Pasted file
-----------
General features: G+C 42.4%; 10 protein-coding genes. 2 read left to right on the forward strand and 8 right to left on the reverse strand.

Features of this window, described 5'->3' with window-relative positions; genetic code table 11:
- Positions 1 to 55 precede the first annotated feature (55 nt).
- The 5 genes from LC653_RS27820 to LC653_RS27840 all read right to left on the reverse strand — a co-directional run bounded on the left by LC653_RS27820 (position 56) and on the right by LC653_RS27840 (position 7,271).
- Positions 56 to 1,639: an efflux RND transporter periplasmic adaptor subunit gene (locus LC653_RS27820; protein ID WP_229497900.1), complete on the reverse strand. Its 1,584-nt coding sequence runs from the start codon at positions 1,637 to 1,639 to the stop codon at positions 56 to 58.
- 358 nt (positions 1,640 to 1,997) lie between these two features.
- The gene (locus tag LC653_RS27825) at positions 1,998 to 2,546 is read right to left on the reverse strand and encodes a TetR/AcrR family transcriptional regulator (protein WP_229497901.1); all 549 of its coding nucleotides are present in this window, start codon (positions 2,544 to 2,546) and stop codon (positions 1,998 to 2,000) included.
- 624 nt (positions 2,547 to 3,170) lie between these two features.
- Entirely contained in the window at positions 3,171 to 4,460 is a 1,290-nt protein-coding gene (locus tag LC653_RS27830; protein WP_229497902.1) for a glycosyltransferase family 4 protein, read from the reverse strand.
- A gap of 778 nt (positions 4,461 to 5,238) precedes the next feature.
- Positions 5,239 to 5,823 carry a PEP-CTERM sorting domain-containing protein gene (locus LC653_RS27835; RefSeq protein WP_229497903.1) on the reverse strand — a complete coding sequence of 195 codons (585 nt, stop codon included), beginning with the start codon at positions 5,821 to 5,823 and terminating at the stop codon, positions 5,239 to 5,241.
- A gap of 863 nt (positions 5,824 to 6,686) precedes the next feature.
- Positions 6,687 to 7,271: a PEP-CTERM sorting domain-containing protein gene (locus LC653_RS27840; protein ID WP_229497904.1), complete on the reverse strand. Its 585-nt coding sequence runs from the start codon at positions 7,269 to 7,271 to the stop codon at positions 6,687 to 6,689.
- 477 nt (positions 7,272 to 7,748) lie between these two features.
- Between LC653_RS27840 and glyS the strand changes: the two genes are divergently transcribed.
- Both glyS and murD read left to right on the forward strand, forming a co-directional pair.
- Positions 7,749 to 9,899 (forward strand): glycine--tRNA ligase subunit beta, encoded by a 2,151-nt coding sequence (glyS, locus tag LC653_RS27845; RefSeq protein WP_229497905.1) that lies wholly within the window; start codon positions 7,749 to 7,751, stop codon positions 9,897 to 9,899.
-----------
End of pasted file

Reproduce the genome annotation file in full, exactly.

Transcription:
General features: G+C 42.4%; 10 protein-coding genes. 2 read left to right on the forward strand and 8 right to left on the reverse strand.

Features of this window, described 5'->3' with window-relative positions; genetic code table 11:
- Positions 1 to 55 precede the first annotated feature (55 nt).
- The 5 genes from LC653_RS27820 to LC653_RS27840 all read right to left on the reverse strand — a co-directional run bounded on the left by LC653_RS27820 (position 56) and on the right by LC653_RS27840 (position 7,271).
- Positions 56 to 1,639: an efflux RND transporter periplasmic adaptor subunit gene (locus LC653_RS27820; protein ID WP_229497900.1), complete on the reverse strand. Its 1,584-nt coding sequence runs from the start codon at positions 1,637 to 1,639 to the stop codon at positions 56 to 58.
- 358 nt (positions 1,640 to 1,997) lie between these two features.
- The gene (locus tag LC653_RS27825) at positions 1,998 to 2,546 is read right to left on the reverse strand and encodes a TetR/AcrR family transcriptional regulator (protein WP_229497901.1); all 549 of its coding nucleotides are present in this window, start codon (positions 2,544 to 2,546) and stop codon (positions 1,998 to 2,000) included.
- 624 nt (positions 2,547 to 3,170) lie between these two features.
- Entirely contained in the window at positions 3,171 to 4,460 is a 1,290-nt protein-coding gene (locus tag LC653_RS27830; protein WP_229497902.1) for a glycosyltransferase family 4 protein, read from the reverse strand.
- A gap of 778 nt (positions 4,461 to 5,238) precedes the next feature.
- Positions 5,239 to 5,823 carry a PEP-CTERM sorting domain-containing protein gene (locus LC653_RS27835; RefSeq protein WP_229497903.1) on the reverse strand — a complete coding sequence of 195 codons (585 nt, stop codon included), beginning with the start codon at positions 5,821 to 5,823 and terminating at the stop codon, positions 5,239 to 5,241.
- A gap of 863 nt (positions 5,824 to 6,686) precedes the next feature.
- Positions 6,687 to 7,271: a PEP-CTERM sorting domain-containing protein gene (locus LC653_RS27840; protein ID WP_229497904.1), complete on the reverse strand. Its 585-nt coding sequence runs from the start codon at positions 7,269 to 7,271 to the stop codon at positions 6,687 to 6,689.
- 477 nt (positions 7,272 to 7,748) lie between these two features.
- Between LC653_RS27840 and glyS the strand changes: the two genes are divergently transcribed.
- Both glyS and murD read left to right on the forward strand, forming a co-directional pair.
- Positions 7,749 to 9,899 (forward strand): glycine--tRNA ligase subunit beta, encoded by a 2,151-nt coding sequence (glyS, locus tag LC653_RS27845; RefSeq protein WP_229497905.1) that lies wholly within the window; start codon positions 7,749 to 7,751, stop codon positions 9,897 to 9,899.